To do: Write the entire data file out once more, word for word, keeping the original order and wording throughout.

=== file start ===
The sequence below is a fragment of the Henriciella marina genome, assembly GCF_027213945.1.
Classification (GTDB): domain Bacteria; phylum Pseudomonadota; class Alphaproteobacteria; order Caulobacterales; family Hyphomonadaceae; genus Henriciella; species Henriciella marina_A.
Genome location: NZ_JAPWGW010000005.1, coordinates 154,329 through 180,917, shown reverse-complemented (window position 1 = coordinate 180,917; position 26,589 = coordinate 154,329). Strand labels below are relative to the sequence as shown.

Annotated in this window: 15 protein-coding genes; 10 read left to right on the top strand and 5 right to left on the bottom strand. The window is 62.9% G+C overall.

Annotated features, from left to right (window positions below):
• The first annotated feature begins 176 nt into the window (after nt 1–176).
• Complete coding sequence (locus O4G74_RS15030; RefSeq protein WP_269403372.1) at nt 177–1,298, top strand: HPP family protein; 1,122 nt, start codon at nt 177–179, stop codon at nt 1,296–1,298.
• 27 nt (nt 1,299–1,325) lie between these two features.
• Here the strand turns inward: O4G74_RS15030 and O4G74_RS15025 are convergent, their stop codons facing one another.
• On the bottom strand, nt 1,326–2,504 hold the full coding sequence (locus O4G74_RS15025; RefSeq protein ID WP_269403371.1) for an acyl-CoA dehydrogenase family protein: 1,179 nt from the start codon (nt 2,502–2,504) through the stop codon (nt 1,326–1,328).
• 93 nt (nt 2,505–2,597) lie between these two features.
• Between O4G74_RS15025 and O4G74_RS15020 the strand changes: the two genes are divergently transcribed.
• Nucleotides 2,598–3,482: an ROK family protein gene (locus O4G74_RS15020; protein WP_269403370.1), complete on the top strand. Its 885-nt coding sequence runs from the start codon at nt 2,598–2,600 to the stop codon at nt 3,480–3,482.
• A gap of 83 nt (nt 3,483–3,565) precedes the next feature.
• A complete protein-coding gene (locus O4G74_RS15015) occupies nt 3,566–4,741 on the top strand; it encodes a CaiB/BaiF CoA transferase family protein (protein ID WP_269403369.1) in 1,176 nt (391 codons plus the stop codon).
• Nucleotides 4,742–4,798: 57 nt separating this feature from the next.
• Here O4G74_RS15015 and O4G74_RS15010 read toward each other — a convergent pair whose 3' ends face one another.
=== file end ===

The sequence below is a fragment of the Henriciella marina genome, assembly GCF_027213945.1.
Classification (GTDB): domain Bacteria; phylum Pseudomonadota; class Alphaproteobacteria; order Caulobacterales; family Hyphomonadaceae; genus Henriciella; species Henriciella marina_A.
Genome location: NZ_JAPWGW010000005.1, coordinates 154,329 through 180,917, shown reverse-complemented (window position 1 = coordinate 180,917; position 26,589 = coordinate 154,329). Strand labels below are relative to the sequence as shown.

Annotated in this window: 15 protein-coding genes; 10 read left to right on the top strand and 5 right to left on the bottom strand. The window is 62.9% G+C overall.

Annotated features, from left to right (window positions below):
• The first annotated feature begins 176 nt into the window (after nt 1–176).
• Complete coding sequence (locus O4G74_RS15030; RefSeq protein WP_269403372.1) at nt 177–1,298, top strand: HPP family protein; 1,122 nt, start codon at nt 177–179, stop codon at nt 1,296–1,298.
• 27 nt (nt 1,299–1,325) lie between these two features.
• Here the strand turns inward: O4G74_RS15030 and O4G74_RS15025 are convergent, their stop codons facing one another.
• On the bottom strand, nt 1,326–2,504 hold the full coding sequence (locus O4G74_RS15025; RefSeq protein ID WP_269403371.1) for an acyl-CoA dehydrogenase family protein: 1,179 nt from the start codon (nt 2,502–2,504) through the stop codon (nt 1,326–1,328).
• 93 nt (nt 2,505–2,597) lie between these two features.
• Between O4G74_RS15025 and O4G74_RS15020 the strand changes: the two genes are divergently transcribed.
• Nucleotides 2,598–3,482: an ROK family protein gene (locus O4G74_RS15020; protein WP_269403370.1), complete on the top strand. Its 885-nt coding sequence runs from the start codon at nt 2,598–2,600 to the stop codon at nt 3,480–3,482.
• A gap of 83 nt (nt 3,483–3,565) precedes the next feature.
• A complete protein-coding gene (locus O4G74_RS15015) occupies nt 3,566–4,741 on the top strand; it encodes a CaiB/BaiF CoA transferase family protein (protein ID WP_269403369.1) in 1,176 nt (391 codons plus the stop codon).
• Nucleotides 4,742–4,798: 57 nt separating this feature from the next.
• Here O4G74_RS15015 and O4G74_RS15010 read toward each other — a convergent pair whose 3' ends face one another.